The African continent is known across the world for its natural beauty and even more so for its mineral wealth. South Africa in particular has a massive mining industry – it is a major source of diamonds, gold, platinum and coal, and is home to most of the deepest mines in the world. With a vast supply of highly sought-after raw materials and a relatively low population density considering the space, South Africa has a thriving mining industry. Unfortunately the industry is tarnished by a history of turbulence when it comes to health and safety.
Because of apartheid the working class in South Africa was separated based on race, and the black working class suffered with shocking exploitation, especially in the mines. Laws were passed that reserved skilled and semi-skilled work for white people only and black workers were paid significantly less than white workers – even when they were doing the same kind of work. In later years white workers were angered when the mines laid many of them off in favour of black workers to cut costs. They went on strikes and hundreds of people were killed.
During one of the strikes the prime minister sent in the army and the air force dropped bombs on those who were striking. He also had the four leaders of the strike hanged for instigating the strike. Besides blatant racism and violent strikes, fatalities in the mines were very high due to a major lack in safety measures – and this applied to all skin colours.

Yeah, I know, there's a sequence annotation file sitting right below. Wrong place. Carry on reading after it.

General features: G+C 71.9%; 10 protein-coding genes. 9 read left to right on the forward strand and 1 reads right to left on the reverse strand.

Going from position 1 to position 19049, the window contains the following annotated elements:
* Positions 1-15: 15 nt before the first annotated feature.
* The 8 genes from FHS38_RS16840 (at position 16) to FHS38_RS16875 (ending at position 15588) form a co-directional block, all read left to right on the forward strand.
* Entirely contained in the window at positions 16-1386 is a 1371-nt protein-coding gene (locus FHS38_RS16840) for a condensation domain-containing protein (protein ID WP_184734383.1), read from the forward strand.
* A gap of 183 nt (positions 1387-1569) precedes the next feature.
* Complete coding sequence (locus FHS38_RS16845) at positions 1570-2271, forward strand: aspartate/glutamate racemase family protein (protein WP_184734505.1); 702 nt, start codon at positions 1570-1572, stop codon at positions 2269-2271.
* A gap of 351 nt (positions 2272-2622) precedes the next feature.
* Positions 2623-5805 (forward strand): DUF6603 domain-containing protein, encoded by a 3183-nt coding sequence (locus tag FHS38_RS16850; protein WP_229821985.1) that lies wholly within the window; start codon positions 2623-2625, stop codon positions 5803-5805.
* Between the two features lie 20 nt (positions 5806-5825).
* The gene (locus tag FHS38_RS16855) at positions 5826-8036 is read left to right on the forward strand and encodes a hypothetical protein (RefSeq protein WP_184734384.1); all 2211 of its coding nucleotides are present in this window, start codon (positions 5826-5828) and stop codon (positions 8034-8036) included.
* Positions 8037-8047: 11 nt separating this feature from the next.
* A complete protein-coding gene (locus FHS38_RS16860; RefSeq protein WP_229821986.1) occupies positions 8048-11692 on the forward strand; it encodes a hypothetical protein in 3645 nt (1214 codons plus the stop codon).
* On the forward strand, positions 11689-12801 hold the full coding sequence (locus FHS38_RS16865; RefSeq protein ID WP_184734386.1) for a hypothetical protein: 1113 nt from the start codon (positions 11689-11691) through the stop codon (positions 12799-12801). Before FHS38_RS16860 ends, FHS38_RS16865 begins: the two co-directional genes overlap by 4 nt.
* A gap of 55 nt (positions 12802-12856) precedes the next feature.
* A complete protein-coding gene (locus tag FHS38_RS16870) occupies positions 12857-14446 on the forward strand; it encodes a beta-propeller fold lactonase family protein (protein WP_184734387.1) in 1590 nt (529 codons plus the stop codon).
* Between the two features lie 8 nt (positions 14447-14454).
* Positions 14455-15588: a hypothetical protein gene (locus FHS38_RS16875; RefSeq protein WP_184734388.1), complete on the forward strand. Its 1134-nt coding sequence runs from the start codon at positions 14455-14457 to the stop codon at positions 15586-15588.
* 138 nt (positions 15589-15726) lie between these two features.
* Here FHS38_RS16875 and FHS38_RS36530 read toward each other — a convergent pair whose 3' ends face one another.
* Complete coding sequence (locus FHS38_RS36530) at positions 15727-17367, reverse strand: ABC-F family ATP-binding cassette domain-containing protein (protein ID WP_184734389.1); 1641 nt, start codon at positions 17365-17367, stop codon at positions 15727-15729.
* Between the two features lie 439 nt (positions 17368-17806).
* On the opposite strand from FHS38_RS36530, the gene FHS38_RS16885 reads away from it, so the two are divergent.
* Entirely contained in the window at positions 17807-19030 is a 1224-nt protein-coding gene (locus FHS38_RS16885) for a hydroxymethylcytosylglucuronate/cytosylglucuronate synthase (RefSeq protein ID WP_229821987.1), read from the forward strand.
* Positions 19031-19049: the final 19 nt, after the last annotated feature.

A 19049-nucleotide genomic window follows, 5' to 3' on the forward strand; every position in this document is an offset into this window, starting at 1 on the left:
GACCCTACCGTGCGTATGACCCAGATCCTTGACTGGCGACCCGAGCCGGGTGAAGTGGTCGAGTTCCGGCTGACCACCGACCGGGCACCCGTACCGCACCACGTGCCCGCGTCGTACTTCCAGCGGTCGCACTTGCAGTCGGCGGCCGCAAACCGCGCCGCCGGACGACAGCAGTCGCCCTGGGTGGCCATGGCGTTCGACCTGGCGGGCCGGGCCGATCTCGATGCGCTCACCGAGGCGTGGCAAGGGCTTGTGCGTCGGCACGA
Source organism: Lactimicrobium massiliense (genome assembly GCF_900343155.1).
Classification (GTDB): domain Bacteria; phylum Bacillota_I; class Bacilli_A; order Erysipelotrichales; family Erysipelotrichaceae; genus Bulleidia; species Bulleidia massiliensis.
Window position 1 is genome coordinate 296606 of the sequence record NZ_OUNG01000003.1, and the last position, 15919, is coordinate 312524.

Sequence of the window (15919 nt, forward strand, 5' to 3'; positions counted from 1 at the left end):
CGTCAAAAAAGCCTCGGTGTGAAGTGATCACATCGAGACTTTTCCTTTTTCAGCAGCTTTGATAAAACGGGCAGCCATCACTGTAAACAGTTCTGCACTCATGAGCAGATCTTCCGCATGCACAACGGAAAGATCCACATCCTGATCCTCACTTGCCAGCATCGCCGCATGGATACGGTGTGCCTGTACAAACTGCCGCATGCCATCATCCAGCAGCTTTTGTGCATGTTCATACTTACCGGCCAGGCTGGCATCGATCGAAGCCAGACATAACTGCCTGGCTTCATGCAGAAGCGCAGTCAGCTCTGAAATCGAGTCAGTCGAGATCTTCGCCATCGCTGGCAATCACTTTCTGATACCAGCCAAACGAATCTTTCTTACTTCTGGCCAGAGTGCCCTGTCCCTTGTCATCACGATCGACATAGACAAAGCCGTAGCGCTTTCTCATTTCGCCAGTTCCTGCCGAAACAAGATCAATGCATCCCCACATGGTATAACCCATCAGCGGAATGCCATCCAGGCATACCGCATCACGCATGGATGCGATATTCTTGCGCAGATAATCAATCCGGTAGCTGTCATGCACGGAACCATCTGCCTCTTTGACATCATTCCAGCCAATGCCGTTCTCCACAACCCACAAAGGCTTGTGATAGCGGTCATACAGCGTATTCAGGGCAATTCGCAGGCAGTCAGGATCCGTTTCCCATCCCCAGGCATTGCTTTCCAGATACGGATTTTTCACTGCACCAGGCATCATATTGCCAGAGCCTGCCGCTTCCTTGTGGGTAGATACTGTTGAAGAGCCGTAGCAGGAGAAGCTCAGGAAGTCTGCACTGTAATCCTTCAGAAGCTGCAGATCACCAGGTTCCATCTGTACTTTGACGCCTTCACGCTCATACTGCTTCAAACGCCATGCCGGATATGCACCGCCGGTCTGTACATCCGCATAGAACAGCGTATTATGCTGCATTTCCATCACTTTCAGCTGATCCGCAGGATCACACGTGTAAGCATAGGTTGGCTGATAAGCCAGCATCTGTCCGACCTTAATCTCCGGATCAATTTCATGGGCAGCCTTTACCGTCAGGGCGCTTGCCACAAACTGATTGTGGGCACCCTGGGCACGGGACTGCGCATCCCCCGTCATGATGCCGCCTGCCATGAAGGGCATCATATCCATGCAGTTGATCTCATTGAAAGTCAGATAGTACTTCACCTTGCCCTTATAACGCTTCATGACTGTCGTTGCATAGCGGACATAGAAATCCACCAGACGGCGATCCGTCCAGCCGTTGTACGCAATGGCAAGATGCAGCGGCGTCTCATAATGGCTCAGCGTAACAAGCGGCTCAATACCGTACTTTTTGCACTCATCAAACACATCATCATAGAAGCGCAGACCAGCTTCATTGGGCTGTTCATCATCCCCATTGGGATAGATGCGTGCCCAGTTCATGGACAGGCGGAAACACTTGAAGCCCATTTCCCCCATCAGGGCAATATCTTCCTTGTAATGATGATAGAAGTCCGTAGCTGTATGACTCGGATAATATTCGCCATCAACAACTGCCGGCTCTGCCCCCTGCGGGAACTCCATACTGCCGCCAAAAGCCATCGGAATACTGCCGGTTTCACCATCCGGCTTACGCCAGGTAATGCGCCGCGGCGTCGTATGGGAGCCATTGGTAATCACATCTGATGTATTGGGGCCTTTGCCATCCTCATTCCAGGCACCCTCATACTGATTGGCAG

It is hard to imagine that the government once dropped bombs on miners! Luckily this level of violence is no longer happening in the country and conditions have drastically changed. According to the Department of Mineral Resources the number of fatalities dropped over the years from well over 200 in 2007 to 128 in 2010, and further down to 77 in 2015, indicating a steady improvement at least in the area of safety.
Unfortunately, despite South Africa taking significant steps to improve working conditions in mines after the apartheid ended, the problems haven’t disappeared. Even though nobody is being bombed or hung, the fatalities and poor conditions are simply not acceptable. There are still major safety hazards like collapsing tunnels, falling rocks, toxic fumes, high temperatures and intensive noise. Many miners suffer from diseases like silicosis and tuberculosis (TB), and countless miners are still not given adequate compensation for hard and risky labour.
South Africa is not unique in having less than favourable conditions in the mining sector. Nigeria and other major mining countries on the African continent also have their share of problems, most similar to what is faced by South African miners. But for Nigeria, the DRC and other African countries there is another, severely grim issue: child labour.
There have been serious concerns over child labour and child trafficking to mining sites throughout Africa. Despite employing minors being unlawful in most African countries, the continent continues to be home to around a quarter of the world’s child labourers, and the vast majority of these children work in mines for 12 to 15 hours a day for a meagre wage of less than US$2. The only hope is that, like South Africa, other countries are also making a conscious effort to improve mining conditions.